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Ask the Vet: What kind of exercise is best for managing my horse's weight?

Dr. Lydia Gray explains some research behind exercise programs for horse health.

April 21, 2014

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Q: I have a 15-year-old mare who is a very easy keeper. I manage her diet pretty carefully, but I’m wondering how much of a role exercise can play in managing her weight. I usually ride four days a week for about an hour at low to moderate intensity. Is that enough to make a difference? If I need to add more exercise, is it better to ride her more often at the same level I work her now, or increase the intensity of our rides?

Long, slow ride

 

 

 

A: What a fascinating question! The role of exercise is a very hot topic on both the horse AND the human side, with scientists looking at all sorts of things including its effect on weight loss, appetite, inflammation, insulin resistance, and other outcomes. Here are the conclusions of a few research articles I found which speak directly to your concern.

  • Insulin sensitivity returned to pre-exercise values by 9 days postexercise in the obese-exercised and lean-exercised groups. The results of this study suggest that improvement in insulin sensitivity occurs in obese mares without a long interval of exercise training (worked at a trot to a HR of not more than 140bpm for 30 min in a round pen) and in the absence of a change in bodyweight.1

  • The fact that the beneficial effect of increased insulin sensitivity after acute exercise diminishes quickly in horses and no long-term effects on insulin sensitivity after chronic exercise have as yet been found in horses, implies that exercise should be performed on a regular basis in horses to retain the beneficial effect of improved insulin sensitivity.2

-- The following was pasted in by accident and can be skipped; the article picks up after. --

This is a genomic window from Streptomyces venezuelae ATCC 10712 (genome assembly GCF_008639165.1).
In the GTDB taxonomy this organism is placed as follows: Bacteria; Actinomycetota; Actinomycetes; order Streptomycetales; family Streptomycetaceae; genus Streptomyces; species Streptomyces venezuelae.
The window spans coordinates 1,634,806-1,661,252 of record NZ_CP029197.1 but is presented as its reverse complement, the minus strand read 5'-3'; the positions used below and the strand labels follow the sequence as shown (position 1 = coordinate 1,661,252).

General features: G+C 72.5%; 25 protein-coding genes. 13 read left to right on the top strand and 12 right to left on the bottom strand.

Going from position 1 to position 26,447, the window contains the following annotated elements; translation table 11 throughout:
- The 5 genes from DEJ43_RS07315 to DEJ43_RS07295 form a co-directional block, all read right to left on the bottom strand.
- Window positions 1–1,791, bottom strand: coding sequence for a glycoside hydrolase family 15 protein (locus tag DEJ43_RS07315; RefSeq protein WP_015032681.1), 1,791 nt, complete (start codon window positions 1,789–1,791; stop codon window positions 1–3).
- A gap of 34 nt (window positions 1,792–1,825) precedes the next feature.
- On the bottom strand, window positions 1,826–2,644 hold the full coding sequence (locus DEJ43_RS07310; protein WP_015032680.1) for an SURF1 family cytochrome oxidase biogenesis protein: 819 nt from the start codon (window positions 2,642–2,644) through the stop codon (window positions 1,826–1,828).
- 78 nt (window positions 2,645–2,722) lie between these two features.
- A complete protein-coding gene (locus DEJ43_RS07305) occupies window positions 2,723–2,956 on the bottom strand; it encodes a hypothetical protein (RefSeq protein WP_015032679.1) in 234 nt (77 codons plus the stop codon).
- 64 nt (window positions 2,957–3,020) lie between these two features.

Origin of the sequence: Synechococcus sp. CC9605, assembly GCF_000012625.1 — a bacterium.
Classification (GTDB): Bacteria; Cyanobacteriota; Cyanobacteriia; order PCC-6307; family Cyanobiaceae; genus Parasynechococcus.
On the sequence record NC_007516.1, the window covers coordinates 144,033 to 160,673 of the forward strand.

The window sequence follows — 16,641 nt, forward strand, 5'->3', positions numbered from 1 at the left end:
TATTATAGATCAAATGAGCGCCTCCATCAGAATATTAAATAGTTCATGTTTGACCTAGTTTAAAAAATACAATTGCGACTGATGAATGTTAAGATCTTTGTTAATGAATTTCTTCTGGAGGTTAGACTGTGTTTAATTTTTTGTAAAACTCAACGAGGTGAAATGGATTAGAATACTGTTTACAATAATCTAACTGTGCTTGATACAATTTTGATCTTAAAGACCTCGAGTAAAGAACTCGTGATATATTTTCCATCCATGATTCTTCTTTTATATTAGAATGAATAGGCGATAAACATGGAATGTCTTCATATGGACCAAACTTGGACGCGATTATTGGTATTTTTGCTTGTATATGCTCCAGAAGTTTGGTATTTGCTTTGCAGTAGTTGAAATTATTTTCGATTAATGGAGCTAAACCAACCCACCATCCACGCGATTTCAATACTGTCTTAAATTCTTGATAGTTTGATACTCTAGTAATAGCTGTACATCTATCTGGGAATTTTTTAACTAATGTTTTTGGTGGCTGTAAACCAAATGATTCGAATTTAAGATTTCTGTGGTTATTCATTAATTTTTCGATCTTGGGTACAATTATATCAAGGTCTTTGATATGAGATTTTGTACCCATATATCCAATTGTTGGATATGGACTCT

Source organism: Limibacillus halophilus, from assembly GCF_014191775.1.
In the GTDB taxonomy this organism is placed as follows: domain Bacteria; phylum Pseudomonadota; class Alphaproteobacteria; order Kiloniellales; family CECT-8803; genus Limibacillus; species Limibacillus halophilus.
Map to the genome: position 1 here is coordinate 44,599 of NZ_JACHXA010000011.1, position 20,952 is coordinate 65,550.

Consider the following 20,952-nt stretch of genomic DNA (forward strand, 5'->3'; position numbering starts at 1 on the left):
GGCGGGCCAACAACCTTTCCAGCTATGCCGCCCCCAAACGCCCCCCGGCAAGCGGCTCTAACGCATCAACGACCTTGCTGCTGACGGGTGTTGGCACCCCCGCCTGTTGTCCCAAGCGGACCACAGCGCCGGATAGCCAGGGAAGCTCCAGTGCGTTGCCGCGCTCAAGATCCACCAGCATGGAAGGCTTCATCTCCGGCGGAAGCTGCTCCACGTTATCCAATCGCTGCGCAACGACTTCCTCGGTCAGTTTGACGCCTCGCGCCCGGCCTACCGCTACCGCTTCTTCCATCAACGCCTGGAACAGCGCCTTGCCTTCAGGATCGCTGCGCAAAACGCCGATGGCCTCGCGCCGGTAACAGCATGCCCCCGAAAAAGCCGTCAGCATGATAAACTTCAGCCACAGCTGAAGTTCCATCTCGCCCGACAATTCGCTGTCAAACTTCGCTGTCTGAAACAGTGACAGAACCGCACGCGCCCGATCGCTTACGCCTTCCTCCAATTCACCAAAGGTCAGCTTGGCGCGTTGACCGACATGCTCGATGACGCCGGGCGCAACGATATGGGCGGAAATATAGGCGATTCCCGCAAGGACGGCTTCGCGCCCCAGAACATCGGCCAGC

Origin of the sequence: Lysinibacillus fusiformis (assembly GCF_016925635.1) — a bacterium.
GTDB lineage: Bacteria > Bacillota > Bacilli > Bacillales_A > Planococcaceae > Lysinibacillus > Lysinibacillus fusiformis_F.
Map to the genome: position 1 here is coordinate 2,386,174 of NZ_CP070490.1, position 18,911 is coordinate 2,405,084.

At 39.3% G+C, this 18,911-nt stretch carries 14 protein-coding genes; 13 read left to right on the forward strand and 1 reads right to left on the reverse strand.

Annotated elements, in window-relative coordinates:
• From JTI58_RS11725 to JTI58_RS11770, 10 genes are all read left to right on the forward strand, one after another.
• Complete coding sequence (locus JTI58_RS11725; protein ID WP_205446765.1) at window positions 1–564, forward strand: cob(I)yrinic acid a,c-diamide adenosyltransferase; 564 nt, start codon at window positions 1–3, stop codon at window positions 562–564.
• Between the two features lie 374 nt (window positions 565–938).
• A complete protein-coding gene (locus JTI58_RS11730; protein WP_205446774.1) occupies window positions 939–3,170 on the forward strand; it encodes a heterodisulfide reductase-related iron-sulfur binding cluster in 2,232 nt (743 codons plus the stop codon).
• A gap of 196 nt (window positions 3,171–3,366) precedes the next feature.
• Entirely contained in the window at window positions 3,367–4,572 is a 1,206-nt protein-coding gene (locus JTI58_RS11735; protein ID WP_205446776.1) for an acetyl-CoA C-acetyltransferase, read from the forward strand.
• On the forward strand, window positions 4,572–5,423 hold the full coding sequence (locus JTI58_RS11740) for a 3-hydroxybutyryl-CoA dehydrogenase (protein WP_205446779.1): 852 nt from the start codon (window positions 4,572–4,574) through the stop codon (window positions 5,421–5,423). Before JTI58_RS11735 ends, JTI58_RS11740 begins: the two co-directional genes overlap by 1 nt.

• Insulin resistance in equids has been associated with obesity and predisposition to laminitis. Regular physical activity may mitigate risk of these conditions via enhancement of insulin sensitivity and/or control of bodyweight.3

  • Body weight and fat mass decreased by 4% and 34% respectively, compared with pre-exercise values, with similar losses during low and higher-intensity training. There was no effect of exercise training on subcutaneous fat thickness, plasma hormone and lipid concentrations, or minimal model parameters of glucose and insulin dynamics.

    Results suggest that moderate exercise training without concurrent dietary restriction does not mitigate insulin resistance in overweight or obese horses. A more pronounced reduction in adiposity or higher volume or intensity of exercise may be necessary for improvement in insulin sensitivity in such horses.4

  • Exercise has been shown to reduce insulin resistance and suppress inflammation, and dietary manipulation can significantly affect insulin sensitivity.5